It may have been state of the art when Ulysses S. Grant was president, but a vacant office building across from the historic Morristown Green needs redevelopment now.
So says the planning board, which voted 5-0 on Thursday to forward that recommendation to the town council, over objections by the owner of the building at 2-10 Washington St.
“Patience has ceased to be a virtue here, of waiting for a tenant. I think the criteria have been met,” said board member Debra Gottsleben, referring to state conditions for designating properties for redevelopment.
The three conjoined structures, which date to the 1870s, have not been leased for a decade, except for a 2013 stint as campaign headquarters Mayor Tim Dougherty and his council slate.
Dougherty, who serves on the planning board, voted for redevelopment.
Adam Brown, counsel for the property and the local company that manages it, testified that renovations had been planned for a prospective “Class A” office tenant, who backed out when the pandemic struck in March. He declined to name the tenant.
“I don’t know whether we lost a tenant to COVID, or we lost the lease because the tenant knew of the action of the city council to try to take our building,” Brown said.
Another expert witness at the virtual hearing, planner Keenan Hughes, disputed contentions by town Planner Phil Abramson that the building is dilapidated, unsafe, obsolete and unwholesome–all conditions justifying redevelopment.
Holes in the walls and ceilings were created by an engineer testing for structural safety last fall, Hughes countered.
“They are not evidence of dilapidation, they are just evidence of investigative probes… (and) the property owner’s efforts to restore the building,” said Hughes, describing mold, basement debris, and loose brickwork as mostly cosmetic issues that are remedied easily.
“This is a building in a prime location that could really provide a pleasant working environment for employees,” he said.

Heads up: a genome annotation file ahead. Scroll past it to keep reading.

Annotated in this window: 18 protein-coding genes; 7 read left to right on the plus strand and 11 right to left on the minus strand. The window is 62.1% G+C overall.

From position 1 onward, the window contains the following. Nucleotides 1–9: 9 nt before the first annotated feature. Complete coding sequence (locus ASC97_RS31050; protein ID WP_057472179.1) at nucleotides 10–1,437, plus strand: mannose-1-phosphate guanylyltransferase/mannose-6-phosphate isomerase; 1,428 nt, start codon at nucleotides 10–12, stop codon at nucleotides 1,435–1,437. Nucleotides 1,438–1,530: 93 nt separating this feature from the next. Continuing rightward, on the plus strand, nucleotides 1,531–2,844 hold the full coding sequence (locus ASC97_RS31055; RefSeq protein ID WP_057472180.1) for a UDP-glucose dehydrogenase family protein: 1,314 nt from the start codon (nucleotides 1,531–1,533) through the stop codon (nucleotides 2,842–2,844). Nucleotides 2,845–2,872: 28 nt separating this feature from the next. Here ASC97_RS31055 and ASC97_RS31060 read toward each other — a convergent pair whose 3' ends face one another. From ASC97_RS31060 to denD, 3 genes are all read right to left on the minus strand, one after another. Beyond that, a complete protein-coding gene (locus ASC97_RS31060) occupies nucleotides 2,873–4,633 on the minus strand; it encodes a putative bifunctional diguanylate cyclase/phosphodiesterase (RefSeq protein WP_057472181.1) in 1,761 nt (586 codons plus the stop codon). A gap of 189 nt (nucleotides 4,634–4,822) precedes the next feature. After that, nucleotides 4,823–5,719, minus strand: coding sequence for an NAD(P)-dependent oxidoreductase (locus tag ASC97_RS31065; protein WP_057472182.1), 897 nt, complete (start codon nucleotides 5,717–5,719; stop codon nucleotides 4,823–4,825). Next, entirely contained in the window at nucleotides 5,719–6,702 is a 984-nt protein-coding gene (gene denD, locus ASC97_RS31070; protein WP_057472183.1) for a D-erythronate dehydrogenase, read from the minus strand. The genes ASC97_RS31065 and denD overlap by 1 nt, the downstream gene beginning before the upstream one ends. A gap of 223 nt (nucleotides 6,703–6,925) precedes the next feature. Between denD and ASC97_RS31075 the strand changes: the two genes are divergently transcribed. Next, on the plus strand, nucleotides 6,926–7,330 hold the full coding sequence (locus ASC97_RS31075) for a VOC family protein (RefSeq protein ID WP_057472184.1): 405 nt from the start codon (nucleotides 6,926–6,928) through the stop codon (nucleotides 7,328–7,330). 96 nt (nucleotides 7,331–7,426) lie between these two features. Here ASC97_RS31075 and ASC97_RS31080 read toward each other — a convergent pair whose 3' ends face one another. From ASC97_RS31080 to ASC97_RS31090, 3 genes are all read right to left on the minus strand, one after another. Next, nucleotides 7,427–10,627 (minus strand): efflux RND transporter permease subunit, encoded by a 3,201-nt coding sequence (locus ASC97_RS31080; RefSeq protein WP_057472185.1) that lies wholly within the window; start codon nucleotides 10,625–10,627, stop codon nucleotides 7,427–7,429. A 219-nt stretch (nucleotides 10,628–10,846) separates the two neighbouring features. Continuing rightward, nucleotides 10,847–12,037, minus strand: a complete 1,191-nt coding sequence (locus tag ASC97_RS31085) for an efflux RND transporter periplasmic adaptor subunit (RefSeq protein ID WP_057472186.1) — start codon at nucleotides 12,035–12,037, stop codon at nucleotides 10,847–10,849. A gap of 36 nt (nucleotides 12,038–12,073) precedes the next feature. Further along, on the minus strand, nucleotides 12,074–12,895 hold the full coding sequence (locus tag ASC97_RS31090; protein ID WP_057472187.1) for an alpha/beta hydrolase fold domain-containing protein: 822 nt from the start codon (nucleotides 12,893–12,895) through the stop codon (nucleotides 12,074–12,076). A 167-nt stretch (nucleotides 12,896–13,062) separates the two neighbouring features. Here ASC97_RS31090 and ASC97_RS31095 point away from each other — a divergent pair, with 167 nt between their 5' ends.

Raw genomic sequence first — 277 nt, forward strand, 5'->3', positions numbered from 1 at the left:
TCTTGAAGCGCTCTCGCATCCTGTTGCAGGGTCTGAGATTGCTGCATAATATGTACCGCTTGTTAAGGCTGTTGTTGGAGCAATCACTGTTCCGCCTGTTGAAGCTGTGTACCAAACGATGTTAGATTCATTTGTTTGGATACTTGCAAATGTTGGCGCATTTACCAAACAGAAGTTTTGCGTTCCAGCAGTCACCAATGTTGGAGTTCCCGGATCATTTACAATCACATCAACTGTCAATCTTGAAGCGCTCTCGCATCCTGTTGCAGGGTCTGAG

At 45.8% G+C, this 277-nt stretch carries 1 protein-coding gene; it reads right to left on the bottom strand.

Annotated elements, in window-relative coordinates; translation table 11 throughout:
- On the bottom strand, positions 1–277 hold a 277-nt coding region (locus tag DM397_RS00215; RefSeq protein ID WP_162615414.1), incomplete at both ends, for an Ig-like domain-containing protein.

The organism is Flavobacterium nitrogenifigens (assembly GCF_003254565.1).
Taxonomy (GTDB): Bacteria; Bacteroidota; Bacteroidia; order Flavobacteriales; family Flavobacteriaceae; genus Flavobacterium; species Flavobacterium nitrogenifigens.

After four hearings stretching back to September, board members sided with Abramson, who envisions new offices or multi-family housing, retail, restaurants or galleries sprouting on the site.
His testimony and a voluminous report asserted the building meets all criteria of the state’s Local Redevelopment and Housing Law. He even suggested the town would be justified in condemning the property.
That’s a question for the council, said John Inglesino, the town redevelopment attorney. The planning board’s only role, he said, was to advise the council about whether the building met any of the state criteria. Rather than sift through each condition, the board endorsed Abramson’s September report in its entirety.
Council President Stefan Armington, council liaison to the planning board, abstained from voting, because the matter is returning to the governing body. The council authorized the board’s study back in February.
Penobscot Management LLC of Teaneck bought the three Washington Street structures–home to law firm Schenck Price for generations–for a combined price of $6.3 million in 2010.
Attorney Michael Ash, representing Penobsott, introduced Brown as counsel for the property and an owner. Brown denied ownership under cross-examination by Inglesino, and indicated he is affiliated with property management company Morristown Green LLC (no relation to this publication).
The hearings have been rancorous at times. When Inglesino grilled Brown on Thursday, Ash cut in: “Don’t mischaracterize his answer, Mr. Inglesino, just because you don’t like it.”
And Brown snapped at his interrogator: “I don’t need your pejorative commentary.”
Inglesino questioned Brown’s veracity. “Whether this tenant they wouldn’t name is a ruse or not, I don’t think anyone knows,” the lawyer said. “I don’t think it’s particularly relevant, either.”